match, the Krishi Bill (actually two bills with titles that have more words
than can be scored in an over) has the potential to change the course of
agriculture with deep ramifications on rural incomes and credit.
- Liquidity - Ample amounts of it, and kudos for RBI to make sure that liquidity was
not in short supply as the economy went through some serious pain. The flip
side, of course, was that savers felt deprived, but then you can’t have it both
ways, I guess!
- Moratorium - 2020 will be remembered for not one, but two types of moratoriums – one
which allowed borrowers to defer their loan repayments, and the other that
prohibited depositors of a couple of banks from withdrawing more than a certain
amount of money from their accounts.
- Neo-banking - Is this the time that neo-banks, at least the Indian variety come of
age? There is certainly no dearth of aspirants – Jupiter, Niyo, Razorpay, Open,
to name a few. Having said that the desi version of neo-banks is much more
conservative, and perhaps it's better that way.
- Omnichannel - Banking has an on-off relationship with this term – we first heard of
this term when ATMs and call centers became big, and then again when mobile
banking took off. The industry has a chance once again to build a truly omnichannel model where customers can roam seamlessly between their apps,
internet banking, branches, call centers, chatbots, etc. maybe this time we
will get it right!
- Puri premium - A salute to possibly the longest-serving bank CEO in India and arguably
the most successful one as he hung up his boots earlier this year. It’s now up
to the team there to see if they can fill his large shoes – and investors are
- QR code - The ubiquitous square patch which customers have learned to scan and
- Restructuring - Yes, it’s here once again, but clearly more measured than earlier. Only
borrowers who were standard pre-COVID can benefit from the scheme and that too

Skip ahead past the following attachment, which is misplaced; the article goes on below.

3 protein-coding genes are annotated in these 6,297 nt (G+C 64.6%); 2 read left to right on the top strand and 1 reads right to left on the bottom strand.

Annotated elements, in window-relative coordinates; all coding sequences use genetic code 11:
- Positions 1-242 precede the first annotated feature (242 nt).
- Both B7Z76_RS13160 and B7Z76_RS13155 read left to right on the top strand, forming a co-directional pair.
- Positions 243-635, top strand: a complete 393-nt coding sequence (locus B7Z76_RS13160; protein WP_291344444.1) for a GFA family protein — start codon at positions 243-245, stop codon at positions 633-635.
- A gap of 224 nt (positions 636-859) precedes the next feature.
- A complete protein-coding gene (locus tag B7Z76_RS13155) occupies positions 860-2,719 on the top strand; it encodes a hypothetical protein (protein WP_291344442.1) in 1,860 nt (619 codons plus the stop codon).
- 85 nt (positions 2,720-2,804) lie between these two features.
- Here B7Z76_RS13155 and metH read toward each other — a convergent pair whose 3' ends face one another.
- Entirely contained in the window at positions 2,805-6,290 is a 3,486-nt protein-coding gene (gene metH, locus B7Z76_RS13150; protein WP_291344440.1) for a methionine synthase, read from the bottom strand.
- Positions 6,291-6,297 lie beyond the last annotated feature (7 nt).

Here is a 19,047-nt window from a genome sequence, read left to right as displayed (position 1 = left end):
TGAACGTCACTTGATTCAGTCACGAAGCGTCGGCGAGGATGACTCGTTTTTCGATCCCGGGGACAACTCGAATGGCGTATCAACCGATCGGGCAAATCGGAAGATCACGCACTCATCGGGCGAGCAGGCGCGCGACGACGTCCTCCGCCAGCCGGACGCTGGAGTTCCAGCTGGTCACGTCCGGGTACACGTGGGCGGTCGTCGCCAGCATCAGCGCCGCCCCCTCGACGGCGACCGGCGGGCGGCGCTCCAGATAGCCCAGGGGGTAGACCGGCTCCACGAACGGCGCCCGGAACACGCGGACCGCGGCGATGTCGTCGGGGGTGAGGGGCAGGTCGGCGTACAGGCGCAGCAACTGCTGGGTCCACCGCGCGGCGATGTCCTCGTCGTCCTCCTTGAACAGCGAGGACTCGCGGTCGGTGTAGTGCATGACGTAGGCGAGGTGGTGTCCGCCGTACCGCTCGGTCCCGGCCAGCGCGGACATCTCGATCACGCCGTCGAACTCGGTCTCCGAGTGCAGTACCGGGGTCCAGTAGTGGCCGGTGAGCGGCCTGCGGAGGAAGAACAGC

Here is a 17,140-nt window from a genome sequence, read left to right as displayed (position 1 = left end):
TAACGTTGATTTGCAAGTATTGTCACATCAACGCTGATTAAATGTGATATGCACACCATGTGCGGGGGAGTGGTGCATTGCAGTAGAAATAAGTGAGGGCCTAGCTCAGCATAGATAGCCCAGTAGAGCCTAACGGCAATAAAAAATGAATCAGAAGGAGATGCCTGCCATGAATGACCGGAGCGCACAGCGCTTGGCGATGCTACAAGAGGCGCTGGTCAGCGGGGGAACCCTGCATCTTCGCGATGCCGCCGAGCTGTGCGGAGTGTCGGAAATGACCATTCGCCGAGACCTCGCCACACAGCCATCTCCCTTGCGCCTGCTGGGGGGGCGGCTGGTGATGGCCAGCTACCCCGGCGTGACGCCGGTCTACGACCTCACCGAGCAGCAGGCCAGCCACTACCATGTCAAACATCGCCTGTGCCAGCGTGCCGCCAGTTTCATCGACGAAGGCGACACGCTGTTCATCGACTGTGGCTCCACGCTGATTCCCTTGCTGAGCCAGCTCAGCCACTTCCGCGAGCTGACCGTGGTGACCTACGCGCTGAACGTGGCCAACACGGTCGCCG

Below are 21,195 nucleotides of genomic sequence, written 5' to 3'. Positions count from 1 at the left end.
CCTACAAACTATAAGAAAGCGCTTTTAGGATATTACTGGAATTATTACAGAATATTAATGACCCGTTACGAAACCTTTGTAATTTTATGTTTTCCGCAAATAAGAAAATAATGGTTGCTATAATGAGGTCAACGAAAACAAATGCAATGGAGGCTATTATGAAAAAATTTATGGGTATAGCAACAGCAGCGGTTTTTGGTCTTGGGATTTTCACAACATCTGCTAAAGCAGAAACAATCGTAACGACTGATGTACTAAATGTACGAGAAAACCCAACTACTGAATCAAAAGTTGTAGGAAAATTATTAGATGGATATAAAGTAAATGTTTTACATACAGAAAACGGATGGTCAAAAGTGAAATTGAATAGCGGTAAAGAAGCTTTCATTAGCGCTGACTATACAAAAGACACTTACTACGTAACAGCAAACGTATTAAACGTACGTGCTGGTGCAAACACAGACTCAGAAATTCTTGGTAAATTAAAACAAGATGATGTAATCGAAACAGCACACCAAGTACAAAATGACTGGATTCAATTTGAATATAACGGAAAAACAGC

only for two years.
- Soonicorns - This time it’s different - Fintechs that appear to be on track to become
unicorns are an interesting and varied mix of B2B2C and B2B models, and some
niche ones that focus on specific categories like supply chain finance, credit
- Technology - Technology is perhaps more apt to include in this list than digital, it
encompasses the entire spectrum across customer-facing apps, analytics,
customer service applications, RPA, and even infrastructure that has ably
supported the entire economy in the COVID phase.
- UPI - No surprises here, UPI volumes have shot through the roof and catapulted
India on the global stage as an innovator at scale.
- Video KYC - The timing of the Video KYC guidelines by RBI was spot-on and banks,
insurers, asset managers, brokers have all taken to this enablement like a duck
- WhatsApp Pay - Toss-up between WFH and WhatsApp Pay, but given the buzz that
accompanied its launch including the very interesting regulation on market
share cap, WhatsApp Pay takes the stage for me!
- Xinja - A failed neo-bank in Australia. Timely lessons!
- YONO - A successful neo-bank in India – probably the largest neo-bank globally!
- Zoom - This doesn’t refer to the pace of GDP growth, but rather to the ubiquitous
platform that many of us depend on, including some like yours truly for whom
Zoom was a TV channel till COVID hit!
Contributed by: Shishir Mankad, Head, Financial Services Practice